Factor Symbol Prefix 10^{24}Y yotta 10^{21}Z zetta 10^{18}E exa 10^{15}P peta 10^{12}T tera 10^{9}G giga 10^{6}M mega 10^{3}k kilo 10^{2}h hecto 10^{1}da deca; US: deka 10^{-1}d deci 10^{-2}c centi 10^{-3}m milli 10^{-6}µ micro 10^{-9}n nano 10^{-12}p pico 10^{-15}f femto 10^{-18}a atto 10^{-21}z zepto 10^{-24}y yocto

Symbol NameNon-SI units accepted for use with the International Systemmin minute h hour d day ° degree ' minute " second l, L litre; US: liter t tonne; US: metric ton Np neper B bel dB decibelNon-SI units accepted for use with the SI, whose values in SI units are obtained experimentallyeV electronvolt u unified atomic mass unit ua astronomical unitOther non-SI units currently accepted for use with the International Systemnautical mile knot a are ha hectare bar bar Å ångstöm b barnOther non-SI unitserg erg dyn dyne P poise St stokes G gauss Oe oersted Mx maxwell sb stilb ph phot Gal gal Ci curie R röntgen rad rad rem rem X unit γ gamma Jy jansky fermi metric carat Torr torr atm standard atmosphere cal calorie µ micron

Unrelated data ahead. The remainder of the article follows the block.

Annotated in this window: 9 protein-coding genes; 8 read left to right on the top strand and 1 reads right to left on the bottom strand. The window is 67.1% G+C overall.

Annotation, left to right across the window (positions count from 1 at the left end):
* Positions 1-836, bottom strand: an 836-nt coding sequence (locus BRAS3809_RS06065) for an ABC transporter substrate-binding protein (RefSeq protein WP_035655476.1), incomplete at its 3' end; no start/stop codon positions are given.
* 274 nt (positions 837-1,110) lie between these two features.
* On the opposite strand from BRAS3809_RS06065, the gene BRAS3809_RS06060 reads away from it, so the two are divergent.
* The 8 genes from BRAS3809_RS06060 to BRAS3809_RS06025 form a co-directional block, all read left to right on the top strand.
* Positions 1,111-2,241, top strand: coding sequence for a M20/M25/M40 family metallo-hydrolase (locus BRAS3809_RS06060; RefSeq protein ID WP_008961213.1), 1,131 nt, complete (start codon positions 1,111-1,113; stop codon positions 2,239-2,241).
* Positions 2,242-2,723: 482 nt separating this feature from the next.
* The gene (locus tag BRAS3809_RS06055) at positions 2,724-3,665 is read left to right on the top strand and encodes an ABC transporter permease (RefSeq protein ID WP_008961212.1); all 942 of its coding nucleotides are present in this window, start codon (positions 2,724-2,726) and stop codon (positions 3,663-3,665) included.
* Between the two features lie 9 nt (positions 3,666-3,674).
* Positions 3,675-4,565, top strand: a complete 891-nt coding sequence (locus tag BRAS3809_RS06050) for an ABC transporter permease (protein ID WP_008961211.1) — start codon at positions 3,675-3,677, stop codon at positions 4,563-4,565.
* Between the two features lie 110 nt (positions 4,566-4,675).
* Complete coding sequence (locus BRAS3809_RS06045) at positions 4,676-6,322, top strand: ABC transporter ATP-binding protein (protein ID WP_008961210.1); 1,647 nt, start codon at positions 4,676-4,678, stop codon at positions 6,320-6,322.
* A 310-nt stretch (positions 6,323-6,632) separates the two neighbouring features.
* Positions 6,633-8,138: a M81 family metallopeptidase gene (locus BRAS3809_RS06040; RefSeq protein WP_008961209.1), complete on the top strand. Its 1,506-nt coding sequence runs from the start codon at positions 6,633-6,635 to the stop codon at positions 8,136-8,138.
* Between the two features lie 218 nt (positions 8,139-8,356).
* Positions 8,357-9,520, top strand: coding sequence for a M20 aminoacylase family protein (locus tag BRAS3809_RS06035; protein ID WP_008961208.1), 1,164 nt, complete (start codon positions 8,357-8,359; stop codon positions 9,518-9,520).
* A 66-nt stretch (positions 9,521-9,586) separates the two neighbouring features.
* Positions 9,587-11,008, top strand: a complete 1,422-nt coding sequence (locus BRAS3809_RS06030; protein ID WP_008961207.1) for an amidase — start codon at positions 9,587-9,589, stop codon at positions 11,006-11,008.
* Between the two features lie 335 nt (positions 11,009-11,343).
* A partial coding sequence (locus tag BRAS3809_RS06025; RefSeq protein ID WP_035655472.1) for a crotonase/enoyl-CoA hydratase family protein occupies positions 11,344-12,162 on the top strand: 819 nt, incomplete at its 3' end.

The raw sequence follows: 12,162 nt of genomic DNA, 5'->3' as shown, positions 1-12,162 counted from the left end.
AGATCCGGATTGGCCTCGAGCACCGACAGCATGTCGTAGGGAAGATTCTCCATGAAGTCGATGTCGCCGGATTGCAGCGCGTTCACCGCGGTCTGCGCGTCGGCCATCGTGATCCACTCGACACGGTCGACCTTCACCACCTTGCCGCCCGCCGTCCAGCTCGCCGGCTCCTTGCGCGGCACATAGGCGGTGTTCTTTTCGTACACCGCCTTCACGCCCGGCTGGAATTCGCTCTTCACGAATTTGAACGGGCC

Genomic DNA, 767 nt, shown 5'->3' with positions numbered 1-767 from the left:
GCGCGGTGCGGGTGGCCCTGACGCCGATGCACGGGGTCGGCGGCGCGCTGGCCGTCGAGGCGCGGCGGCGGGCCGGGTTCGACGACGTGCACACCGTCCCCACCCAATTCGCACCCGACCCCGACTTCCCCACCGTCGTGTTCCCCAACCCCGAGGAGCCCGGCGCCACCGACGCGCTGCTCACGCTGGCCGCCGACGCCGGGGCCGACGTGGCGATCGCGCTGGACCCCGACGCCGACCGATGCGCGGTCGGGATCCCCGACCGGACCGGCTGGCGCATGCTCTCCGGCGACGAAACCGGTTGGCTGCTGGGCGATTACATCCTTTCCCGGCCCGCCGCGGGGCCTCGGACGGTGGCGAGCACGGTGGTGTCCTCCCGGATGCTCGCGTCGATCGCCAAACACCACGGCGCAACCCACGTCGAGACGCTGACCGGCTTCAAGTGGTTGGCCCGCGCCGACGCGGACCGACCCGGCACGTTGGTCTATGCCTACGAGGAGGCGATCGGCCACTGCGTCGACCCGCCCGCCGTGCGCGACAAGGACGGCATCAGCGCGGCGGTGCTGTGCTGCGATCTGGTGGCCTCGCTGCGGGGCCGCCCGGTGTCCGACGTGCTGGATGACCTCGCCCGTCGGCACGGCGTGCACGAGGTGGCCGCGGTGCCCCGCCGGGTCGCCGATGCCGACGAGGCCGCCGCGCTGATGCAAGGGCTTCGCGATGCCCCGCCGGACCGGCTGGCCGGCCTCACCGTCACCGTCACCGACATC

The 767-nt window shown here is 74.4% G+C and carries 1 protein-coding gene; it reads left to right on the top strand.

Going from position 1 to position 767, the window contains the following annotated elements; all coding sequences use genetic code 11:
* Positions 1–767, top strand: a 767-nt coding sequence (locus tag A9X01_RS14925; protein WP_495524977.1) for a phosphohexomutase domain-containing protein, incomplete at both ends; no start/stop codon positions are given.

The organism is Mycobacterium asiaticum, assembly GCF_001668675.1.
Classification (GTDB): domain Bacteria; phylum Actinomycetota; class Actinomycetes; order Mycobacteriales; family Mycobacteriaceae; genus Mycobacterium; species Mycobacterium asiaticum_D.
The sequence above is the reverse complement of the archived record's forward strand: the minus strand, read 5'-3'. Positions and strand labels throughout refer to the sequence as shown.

The International System of Units (SI) is the modern metric system and adopted by the International Organization for Standardization (ISO) as International Standard ISO 1000.